Tag Archives: depression

Depression Sucks

That is all.

Just kidding.

I think it’s been too quiet around here. The transition from the busy summer to the busy school year which hasn’t really ramped up yet has left me bereft and with too much time on my hands. Well, maybe not too much time. Too much solitude. Too much time alone without speaking.

So much time to do all the things that need to get done. Time to organize. Declutter. Volunteer. Exercise. Write. All those things!

They say if you need something done you should give it to a busy person. My experience is that is true. I get much less done when I have fewer demands on my time. On the other hand, sometimes when the demands are mostly little nit-picky things, or maintenance tasks which just keep things on an even keel, the demands can be de-energizing.

At this point, I’ve been blogging daily since mid-January, but depression snorts, “to what end?” Every writer feels sometimes like what they write is useless drivel, but depression says they don’t share the useless drivel with everyone else. I like blogging, even when it feels like useless drivel. Maybe I should change the title to Clearing Space for Useless Drivel. Haha. I think the truth is blogging is pretty much a lifesaver for me. Knowing that I am creating something every single day, and that the things I write can be encouraging or can be things that others identify with or can just be interesting to readers — this knowledge reminds me that I matter some little tiny bit in this world that doesn’t care that I emptied the recycling bin again, or even that I recycle in the first place.

Here are two quotes which I find germane to the topic of depression. The first is by Rainer Maria Rilke:

“Why do you want to shut out of your life any uneasiness, any misery, any depression, since after all you don’t know what work these conditions are doing inside you? Why do you want to persecute yourself with the question of where all this is coming from and where it is going? Since you know, after all, that you are in the midst of transitions and you wished for nothing so much as to change. If there is anything unhealthy in your reactions, just bear in mind that sickness is the means by which an organism frees itself from what is alien; so one must simply help it to be sick, to have its whole sickness and to break out with it, since that is the way it gets better.”

The second is from T. H. White’s The Once and Future King:

“The best thing for being sad,” replied Merlin, beginning to puff and blow, “is to learn something. That’s the only thing that never fails. You may grow old and trembling in your anatomies, you may lie awake at night listening to the disorder of your veins, you may miss your only love, you may see the world about you devastated by evil lunatics, or know your honour trampled in the sewers of baser minds. There is only one thing for it then — to learn. Learn why the world wags and what wags it. That is the only thing which the mind can never exhaust, never alienate, never be tortured by, never fear or distrust, and never dream of regretting. Learning is the only thing for you. Look what a lot of things there are to learn.”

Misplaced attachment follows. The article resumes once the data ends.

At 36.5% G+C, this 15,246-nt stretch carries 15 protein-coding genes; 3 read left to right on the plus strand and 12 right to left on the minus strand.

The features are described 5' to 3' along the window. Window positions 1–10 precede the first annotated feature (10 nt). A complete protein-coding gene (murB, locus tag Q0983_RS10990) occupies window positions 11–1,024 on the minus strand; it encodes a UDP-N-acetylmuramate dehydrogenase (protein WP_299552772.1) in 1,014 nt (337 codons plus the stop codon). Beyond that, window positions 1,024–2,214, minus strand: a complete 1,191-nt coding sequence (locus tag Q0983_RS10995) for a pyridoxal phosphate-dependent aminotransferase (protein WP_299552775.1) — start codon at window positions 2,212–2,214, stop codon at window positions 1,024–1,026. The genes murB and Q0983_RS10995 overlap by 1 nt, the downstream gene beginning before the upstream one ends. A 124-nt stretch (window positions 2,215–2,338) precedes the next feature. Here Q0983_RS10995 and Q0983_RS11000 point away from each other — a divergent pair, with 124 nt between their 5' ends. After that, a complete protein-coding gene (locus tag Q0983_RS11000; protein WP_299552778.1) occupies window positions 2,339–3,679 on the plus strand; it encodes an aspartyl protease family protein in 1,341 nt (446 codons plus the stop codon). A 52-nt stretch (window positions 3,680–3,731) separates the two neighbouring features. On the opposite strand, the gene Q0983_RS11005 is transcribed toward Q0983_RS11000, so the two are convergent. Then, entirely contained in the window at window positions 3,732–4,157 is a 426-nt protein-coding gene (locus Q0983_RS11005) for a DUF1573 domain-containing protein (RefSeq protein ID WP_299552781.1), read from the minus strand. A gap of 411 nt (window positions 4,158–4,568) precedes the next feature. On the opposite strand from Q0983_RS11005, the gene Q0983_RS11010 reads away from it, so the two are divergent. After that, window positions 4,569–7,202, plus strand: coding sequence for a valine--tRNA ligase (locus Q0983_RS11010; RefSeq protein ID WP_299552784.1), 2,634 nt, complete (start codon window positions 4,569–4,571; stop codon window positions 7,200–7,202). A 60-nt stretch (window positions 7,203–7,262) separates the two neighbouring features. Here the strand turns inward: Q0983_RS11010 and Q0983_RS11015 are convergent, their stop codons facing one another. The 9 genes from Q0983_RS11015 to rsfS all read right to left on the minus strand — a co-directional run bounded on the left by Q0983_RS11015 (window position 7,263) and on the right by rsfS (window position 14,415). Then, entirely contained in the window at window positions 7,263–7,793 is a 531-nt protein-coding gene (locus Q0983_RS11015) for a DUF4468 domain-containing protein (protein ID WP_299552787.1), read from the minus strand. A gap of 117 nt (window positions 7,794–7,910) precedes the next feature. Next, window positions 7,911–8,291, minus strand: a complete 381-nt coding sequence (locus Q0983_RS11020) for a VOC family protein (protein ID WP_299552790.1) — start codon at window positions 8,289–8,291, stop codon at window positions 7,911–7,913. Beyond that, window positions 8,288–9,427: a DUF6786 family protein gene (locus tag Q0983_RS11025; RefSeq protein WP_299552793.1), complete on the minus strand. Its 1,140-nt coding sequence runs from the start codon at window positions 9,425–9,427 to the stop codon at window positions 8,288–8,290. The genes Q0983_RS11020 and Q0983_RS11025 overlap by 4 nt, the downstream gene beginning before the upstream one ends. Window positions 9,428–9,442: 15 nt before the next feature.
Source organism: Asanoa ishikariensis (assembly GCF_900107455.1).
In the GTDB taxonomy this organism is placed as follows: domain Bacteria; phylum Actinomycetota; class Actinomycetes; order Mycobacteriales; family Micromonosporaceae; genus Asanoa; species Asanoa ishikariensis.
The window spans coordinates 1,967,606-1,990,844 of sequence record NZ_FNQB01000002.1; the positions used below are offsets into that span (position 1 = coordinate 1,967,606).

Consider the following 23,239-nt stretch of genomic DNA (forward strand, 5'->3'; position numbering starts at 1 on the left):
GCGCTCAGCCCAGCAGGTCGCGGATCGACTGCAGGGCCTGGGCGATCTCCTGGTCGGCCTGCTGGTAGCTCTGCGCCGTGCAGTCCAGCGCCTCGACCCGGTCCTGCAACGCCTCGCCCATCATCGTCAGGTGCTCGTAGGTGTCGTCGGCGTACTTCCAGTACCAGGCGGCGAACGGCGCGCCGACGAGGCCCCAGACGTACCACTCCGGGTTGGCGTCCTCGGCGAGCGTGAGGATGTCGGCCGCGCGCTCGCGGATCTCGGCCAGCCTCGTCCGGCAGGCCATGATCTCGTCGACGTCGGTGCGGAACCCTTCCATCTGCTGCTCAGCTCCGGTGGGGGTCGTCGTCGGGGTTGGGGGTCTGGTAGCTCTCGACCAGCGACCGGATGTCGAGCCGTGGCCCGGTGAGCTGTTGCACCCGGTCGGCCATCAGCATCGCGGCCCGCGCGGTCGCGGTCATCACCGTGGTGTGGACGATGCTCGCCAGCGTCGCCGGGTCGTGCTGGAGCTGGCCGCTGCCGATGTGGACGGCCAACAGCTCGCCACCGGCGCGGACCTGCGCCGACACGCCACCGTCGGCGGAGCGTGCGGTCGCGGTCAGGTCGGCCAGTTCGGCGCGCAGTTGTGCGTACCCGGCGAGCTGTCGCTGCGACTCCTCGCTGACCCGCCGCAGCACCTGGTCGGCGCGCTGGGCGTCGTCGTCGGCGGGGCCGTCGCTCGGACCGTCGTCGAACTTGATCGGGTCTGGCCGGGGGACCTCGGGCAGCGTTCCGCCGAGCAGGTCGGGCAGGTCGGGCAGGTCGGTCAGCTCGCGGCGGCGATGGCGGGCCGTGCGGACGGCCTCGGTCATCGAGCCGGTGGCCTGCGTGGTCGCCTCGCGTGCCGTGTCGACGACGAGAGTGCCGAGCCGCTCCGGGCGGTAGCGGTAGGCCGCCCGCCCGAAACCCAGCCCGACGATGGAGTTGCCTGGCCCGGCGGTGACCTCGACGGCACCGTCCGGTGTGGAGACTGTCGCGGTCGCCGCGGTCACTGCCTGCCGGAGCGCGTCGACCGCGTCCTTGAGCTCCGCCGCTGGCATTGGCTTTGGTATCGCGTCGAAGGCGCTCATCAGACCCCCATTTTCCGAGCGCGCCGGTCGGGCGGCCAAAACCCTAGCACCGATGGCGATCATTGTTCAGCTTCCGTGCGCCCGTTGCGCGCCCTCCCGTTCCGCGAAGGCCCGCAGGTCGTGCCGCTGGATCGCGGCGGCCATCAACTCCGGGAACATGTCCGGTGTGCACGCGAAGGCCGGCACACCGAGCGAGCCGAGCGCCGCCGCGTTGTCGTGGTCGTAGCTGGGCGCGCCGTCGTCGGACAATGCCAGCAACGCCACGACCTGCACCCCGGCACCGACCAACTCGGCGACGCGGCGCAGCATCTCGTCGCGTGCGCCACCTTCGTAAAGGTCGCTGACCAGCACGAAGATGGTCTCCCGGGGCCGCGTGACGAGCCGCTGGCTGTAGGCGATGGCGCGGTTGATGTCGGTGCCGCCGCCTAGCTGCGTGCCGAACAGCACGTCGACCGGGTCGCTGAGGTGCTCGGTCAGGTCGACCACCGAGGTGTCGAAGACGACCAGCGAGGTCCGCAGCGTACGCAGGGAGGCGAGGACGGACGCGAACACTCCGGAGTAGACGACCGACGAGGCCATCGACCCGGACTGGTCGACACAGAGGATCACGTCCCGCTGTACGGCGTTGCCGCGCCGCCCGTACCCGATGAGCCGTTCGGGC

I find it to be true that learning things helps me through the dark times of depression. I find it to be true that embracing the experience can be more positive than trying to fight it off. It’s just that Depression isn’t neutral. At times, Depression weighs 1000 tons and is bigger than the tallest tree. How can I focus on anything else when I’m simply trying not to be smooshed down into the earth? Maybe it’s in the acceptance of the smooshing that I cleverly slip out from under the weight and crawl forward a step or two.

Remembering to be curious about this experience helps, too. What would the Universe have me learn today from these experiences and feelings? What might the Universe be offering me here? These are questions I can ask even as the 1000 tons presses down on me. And I believe the answers come when I ask the questions. I just have to remember to ask them.

Eli Writes

(Note from Susan: I am completely ok with profanity on my blog, but I wanted to just put up a note here to let readers know that today’s post from Eli is from the heart and contains profanity.)

Lately I’ve been feeling depressed and weirdly optimistic in almost equal measure, though not at the same time. My unending slog through my county’s (and the neighboring county’s) justice system inspires a nice big dose of anxiety and despair every now and then, usually a few times per day, and then the fact that I’m not in jail right NOW makes me feel great for a few minutes. These pesky emotions are not only unpredictable but wildly oscillating. It’s as if my drug consumption gave me artificial bipolar disorder for a time. From past experience I know it eventually gets better, but the road there is pretty long and daunting. Especially right now.

I was actually going to write down all the stuff I have to do in this blog post just to keep track of it and it was so fucking overwhelming that I deleted everything and started over. There’s so much going on and I feel like I’m falling down a waterfall without any control over pretty much anything. I have fines and bills to pay – more than I can ever hope to pay in the time allotted – and no job to pay for them. I can most likely get a great job, but then I’ll probably just lose it in less than two weeks at my next court date (if they do indeed decide to ship me off to a locked-down inpatient rehab). I do yard work to raise money for my fees, which are monumental and will remain while I am in inpatient. To get out of inpatient you have to have a full time job and a place to stay – which requires transportation and a good amount of money. But if I get confined to inpatient, I’ll lose my job, my car, and get my credit absolutely fucked for good measure. How is that going to help me? Am I expected to go out into the world (like the people in their late 20s and 30s I go to Outpatient with) without a car, living in a halfway house and taking a bus all over town to go to my shitty minimum-wage fast food job while every spare cent goes toward bills, fines and food? How the fuck is that setting me up for success?